by Stacey Lavallie
MANITOULIN—Two programs on Manitoulin Island will be fully functional in the near future after a funding infusion from the North East Local Health Integration Network (NE LHIN) was announced September 1.
A total of $260,000 is being split between two programs, one that will travel around Manitoulin Island.
The funding comes after a June 27 visit from NE LHIN staffers, who came to Manitoulin to hear from Islanders what health issues were of the greatest concern to them.
“A vocal group of citizens spoke about the need to better support seniors,” a press release from the NE LHIN stated.
“In June, Islanders told us first-hand how older adults with cognitive and mobile impairments need more help,” Louise Paquette, NE LHIN CEO, stated in the release. “We heard and we’re responding.”
The first program, the Mobile Day Program, will receive $100,000 of the funding, the press release revealed. The program will stop in towns around Island and give seniors a chance to take part in activities and games that will help them socialize as well as stretch their cognitive abilities.
According to Cynthia Stables, NE LHIN director of communications and community engagement, the day program is in place in other regions of Northeastern Ontario and is successful. Unlike those programs, however, the program is mobile.
“It’s perfect for a rural location,” she said. Instead of caregivers being required to drive their loved-ones to distant locations, they can wait until the program comes to them.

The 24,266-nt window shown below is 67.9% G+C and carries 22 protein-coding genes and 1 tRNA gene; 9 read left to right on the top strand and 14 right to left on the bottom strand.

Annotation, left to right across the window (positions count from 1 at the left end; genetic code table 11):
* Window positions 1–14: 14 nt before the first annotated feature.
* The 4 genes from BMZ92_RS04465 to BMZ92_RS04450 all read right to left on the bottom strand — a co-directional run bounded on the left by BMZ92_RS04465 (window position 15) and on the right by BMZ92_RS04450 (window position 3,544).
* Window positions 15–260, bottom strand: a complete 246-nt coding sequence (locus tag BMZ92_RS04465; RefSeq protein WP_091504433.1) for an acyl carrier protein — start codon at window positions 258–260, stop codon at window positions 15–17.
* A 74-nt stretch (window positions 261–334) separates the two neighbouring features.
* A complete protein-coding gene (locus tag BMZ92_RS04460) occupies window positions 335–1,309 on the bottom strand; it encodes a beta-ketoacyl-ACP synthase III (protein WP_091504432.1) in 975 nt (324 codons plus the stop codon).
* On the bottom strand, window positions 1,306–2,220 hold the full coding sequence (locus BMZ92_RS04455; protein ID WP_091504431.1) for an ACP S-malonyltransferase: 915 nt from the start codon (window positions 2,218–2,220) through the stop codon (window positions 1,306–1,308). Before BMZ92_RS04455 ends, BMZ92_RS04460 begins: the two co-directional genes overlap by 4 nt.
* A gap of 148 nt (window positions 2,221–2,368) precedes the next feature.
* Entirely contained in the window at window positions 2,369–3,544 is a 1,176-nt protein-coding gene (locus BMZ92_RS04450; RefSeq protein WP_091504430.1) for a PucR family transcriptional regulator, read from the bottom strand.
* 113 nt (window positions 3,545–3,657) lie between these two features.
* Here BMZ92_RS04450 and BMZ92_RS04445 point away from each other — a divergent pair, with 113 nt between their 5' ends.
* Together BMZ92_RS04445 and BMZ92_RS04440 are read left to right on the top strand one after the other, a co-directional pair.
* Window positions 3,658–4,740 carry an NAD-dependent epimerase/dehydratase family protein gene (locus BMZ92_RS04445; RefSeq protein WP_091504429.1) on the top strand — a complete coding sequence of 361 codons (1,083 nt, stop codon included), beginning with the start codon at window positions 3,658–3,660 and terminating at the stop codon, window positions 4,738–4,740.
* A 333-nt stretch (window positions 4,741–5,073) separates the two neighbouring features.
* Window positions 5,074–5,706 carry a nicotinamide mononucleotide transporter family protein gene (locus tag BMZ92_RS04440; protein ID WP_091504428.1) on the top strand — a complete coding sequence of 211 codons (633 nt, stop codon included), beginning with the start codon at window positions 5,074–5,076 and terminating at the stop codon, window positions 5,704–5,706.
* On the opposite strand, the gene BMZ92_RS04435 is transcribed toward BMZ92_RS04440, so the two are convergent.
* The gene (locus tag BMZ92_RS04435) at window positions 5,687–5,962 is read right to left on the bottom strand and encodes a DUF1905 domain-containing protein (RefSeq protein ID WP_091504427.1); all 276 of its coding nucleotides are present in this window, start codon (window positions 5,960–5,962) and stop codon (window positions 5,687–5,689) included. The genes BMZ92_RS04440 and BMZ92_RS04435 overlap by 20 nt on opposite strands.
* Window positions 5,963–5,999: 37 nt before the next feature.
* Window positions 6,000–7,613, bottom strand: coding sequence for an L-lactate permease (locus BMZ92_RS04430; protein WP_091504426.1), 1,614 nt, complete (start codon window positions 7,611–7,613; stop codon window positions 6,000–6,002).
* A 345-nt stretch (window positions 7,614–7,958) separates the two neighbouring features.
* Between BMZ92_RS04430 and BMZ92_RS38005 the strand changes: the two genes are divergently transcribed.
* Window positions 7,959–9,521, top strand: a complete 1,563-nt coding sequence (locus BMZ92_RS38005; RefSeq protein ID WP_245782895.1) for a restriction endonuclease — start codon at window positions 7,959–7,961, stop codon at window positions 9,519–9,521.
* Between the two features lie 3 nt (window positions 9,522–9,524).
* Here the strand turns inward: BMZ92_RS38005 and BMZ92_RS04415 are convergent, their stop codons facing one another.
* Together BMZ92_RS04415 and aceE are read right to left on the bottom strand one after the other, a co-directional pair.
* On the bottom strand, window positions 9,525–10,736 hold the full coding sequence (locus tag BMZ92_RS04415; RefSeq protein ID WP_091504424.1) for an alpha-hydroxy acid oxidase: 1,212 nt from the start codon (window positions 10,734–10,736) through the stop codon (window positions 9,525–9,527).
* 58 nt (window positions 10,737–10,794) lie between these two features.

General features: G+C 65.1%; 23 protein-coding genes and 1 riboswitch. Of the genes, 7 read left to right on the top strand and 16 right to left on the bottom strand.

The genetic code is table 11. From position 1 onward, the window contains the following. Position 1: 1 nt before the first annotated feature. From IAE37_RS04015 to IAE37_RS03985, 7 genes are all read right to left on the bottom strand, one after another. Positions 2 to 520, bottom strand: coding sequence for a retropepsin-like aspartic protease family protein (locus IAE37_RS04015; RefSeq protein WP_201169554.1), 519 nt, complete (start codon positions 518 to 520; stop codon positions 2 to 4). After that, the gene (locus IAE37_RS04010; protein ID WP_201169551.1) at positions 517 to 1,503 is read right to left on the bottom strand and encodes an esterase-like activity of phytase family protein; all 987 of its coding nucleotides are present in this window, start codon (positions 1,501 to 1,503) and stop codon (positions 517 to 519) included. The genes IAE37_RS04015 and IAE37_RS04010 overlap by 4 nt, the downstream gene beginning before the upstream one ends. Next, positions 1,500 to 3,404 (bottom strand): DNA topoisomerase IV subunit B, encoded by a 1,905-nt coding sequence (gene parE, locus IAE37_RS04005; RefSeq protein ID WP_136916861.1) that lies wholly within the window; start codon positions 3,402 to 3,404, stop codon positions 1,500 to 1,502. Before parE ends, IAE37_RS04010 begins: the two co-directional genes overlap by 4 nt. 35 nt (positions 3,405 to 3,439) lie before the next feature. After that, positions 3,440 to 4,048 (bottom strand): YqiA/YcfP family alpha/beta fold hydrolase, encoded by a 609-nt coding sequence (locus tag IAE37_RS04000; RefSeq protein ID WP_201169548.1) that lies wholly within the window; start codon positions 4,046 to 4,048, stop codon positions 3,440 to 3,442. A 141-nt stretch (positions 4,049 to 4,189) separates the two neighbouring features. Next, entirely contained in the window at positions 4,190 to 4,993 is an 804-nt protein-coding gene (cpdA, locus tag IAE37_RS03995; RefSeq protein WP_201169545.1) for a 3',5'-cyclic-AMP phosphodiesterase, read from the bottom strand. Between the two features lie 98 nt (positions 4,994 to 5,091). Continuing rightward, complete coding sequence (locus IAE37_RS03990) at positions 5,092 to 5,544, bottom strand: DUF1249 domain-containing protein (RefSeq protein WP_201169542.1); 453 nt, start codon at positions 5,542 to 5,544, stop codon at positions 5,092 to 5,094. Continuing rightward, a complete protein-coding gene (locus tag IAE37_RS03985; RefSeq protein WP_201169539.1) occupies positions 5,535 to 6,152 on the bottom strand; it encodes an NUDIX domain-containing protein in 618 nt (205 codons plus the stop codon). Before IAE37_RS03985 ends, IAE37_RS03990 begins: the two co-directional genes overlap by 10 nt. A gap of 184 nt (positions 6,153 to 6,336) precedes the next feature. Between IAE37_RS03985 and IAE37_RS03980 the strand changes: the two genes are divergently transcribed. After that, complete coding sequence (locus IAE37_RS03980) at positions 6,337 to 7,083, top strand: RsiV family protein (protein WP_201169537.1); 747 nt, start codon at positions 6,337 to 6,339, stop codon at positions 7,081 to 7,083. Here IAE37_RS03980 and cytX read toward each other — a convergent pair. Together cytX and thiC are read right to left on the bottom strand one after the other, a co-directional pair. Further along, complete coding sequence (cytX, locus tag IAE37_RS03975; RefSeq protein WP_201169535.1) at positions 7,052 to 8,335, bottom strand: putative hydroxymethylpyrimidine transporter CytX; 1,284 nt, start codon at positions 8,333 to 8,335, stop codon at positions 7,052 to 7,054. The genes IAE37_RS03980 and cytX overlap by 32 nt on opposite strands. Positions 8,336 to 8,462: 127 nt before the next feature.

The second program, which receives the remaining $160,000 of the announced funding, will go to assisted living services. The Victorian Order of Nurses (VON) will administer the program, Ms. Stables said. The press release said the funding would help about 10 additional high-risk seniors remain in their homes, rather than hospital or long-term care beds.
According to Ms. Stables, roughly 40 percent of individuals in long-term care beds in Northeastern Ontario don’t actually need to be there.
“These people are perfectly capable of being at home if they had a little bit of assistance,” she said. “We know seniors want to stay in their homes as long as possible, so we want to make that happen.”
In Ontario, the average number of seniors in the population is 13 percent, but in Northeastern Ontario the number rises to 17 percent.
Wendy Gauthier, a Little Current resident and advocate for assisted living, said she the funding was nice but it would be nicer if it was doing more.
“Certainly programs that support seniors living in their own homes are welcome and will prove beneficial,” she wrote in an email to The Expositor. “This announcement addresses an important aspect of seniors care. Hopefully, the development of assisted living housing for seniors who are no longer able to live in their own homes will be considered next.”